Etymology
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shire (n.)

Middle English shire, from Old English scir, scyr "administrative office, jurisdiction, stewardship, authority," also in particular use "district, province, country," from West Germanic *skiru-, from Proto-Germanic *skizo (source also of Old High German scira "care, official charge"). Ousted since 14c. by Anglo-French county.

The gentrified sense is from The Shires (1796), used by people in other parts of England of those counties that end in -shire, which are north and west of London; the sense was transferred to "hunting country of the Midlands" by c. 1860.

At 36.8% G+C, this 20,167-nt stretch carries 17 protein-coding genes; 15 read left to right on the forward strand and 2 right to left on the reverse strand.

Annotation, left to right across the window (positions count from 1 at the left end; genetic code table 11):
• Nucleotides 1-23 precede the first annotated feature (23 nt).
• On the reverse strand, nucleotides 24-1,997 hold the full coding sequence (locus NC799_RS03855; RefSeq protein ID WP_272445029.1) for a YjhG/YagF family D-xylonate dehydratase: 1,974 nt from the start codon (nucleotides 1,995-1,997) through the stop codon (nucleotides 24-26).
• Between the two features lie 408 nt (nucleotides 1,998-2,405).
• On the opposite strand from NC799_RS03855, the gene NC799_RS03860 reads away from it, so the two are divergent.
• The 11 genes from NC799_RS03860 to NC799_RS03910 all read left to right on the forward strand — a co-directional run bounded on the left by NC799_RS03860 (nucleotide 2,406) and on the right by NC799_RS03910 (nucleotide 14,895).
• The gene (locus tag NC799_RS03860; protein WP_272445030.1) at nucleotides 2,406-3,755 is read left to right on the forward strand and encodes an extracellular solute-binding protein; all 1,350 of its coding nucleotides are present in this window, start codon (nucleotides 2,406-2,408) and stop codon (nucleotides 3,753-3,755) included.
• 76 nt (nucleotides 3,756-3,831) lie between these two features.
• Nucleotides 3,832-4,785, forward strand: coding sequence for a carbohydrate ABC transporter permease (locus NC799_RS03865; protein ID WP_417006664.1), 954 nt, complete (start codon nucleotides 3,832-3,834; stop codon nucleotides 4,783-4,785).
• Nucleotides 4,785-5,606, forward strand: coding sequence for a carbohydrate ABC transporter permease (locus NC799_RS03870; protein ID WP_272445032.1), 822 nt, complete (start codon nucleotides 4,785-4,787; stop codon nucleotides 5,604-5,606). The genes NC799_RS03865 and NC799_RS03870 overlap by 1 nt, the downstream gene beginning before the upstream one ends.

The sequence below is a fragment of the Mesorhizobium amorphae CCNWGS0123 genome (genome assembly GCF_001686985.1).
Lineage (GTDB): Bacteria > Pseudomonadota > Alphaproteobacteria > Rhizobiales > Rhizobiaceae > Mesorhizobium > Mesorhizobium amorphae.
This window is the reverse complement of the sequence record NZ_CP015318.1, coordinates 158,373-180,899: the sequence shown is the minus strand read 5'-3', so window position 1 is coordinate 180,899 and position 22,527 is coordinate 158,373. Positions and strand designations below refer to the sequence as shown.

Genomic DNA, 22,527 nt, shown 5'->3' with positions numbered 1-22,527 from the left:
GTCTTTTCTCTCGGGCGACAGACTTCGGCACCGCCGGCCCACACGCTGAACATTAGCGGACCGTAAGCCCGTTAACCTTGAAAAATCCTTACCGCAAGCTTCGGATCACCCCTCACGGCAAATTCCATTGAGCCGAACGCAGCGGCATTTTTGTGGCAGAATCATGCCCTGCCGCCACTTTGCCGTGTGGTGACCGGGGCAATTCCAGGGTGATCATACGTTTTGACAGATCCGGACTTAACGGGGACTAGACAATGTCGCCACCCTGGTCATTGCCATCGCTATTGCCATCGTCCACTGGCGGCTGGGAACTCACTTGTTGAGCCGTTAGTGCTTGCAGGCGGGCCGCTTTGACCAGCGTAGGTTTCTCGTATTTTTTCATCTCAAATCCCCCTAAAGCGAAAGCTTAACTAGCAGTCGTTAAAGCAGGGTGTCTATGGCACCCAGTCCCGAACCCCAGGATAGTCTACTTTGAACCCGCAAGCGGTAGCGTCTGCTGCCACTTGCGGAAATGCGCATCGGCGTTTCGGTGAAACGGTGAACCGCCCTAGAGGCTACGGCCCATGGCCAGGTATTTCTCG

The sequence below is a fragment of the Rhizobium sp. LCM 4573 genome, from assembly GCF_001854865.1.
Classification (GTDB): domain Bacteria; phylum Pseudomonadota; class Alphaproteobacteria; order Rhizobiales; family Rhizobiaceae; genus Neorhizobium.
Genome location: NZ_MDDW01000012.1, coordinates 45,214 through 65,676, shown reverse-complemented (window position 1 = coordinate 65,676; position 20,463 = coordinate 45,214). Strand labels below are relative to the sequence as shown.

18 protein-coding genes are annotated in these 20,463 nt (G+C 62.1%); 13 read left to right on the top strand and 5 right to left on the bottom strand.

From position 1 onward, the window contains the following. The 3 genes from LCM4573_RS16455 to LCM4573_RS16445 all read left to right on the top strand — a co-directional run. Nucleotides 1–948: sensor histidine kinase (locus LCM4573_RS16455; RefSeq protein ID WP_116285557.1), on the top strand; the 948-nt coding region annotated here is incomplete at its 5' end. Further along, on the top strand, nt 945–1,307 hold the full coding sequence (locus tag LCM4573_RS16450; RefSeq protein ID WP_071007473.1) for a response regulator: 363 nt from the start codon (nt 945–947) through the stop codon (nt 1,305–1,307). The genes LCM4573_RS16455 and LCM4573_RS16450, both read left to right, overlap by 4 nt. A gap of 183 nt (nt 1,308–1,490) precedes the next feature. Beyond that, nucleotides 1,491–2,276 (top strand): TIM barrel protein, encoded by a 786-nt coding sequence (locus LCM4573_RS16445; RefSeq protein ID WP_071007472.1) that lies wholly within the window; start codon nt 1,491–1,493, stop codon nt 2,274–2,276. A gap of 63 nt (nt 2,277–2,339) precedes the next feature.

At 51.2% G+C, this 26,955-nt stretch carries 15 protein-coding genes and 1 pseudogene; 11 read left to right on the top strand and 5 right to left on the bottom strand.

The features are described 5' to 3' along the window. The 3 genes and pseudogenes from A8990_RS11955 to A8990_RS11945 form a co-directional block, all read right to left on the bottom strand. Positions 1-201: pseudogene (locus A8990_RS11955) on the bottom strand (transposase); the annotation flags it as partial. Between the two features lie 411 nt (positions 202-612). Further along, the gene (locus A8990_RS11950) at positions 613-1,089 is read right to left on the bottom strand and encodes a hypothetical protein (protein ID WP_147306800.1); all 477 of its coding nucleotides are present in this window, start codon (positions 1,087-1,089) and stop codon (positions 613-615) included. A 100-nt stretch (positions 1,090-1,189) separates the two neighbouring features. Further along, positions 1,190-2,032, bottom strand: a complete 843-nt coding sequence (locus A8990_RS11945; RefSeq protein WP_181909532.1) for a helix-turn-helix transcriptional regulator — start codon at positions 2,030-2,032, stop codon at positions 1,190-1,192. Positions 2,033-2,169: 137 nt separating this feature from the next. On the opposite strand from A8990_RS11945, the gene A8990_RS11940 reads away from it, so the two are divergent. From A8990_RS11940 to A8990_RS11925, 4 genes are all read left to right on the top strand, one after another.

updated on September 11, 2022

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Definitions of shire from WordNet

shire (n.)
a former administrative district of England; equivalent to a county;
shire (n.)
British breed of large heavy draft horse;
Synonyms: shire horse
Etymologies are not definitions. From wordnet.princeton.edu, not affiliated with etymonline.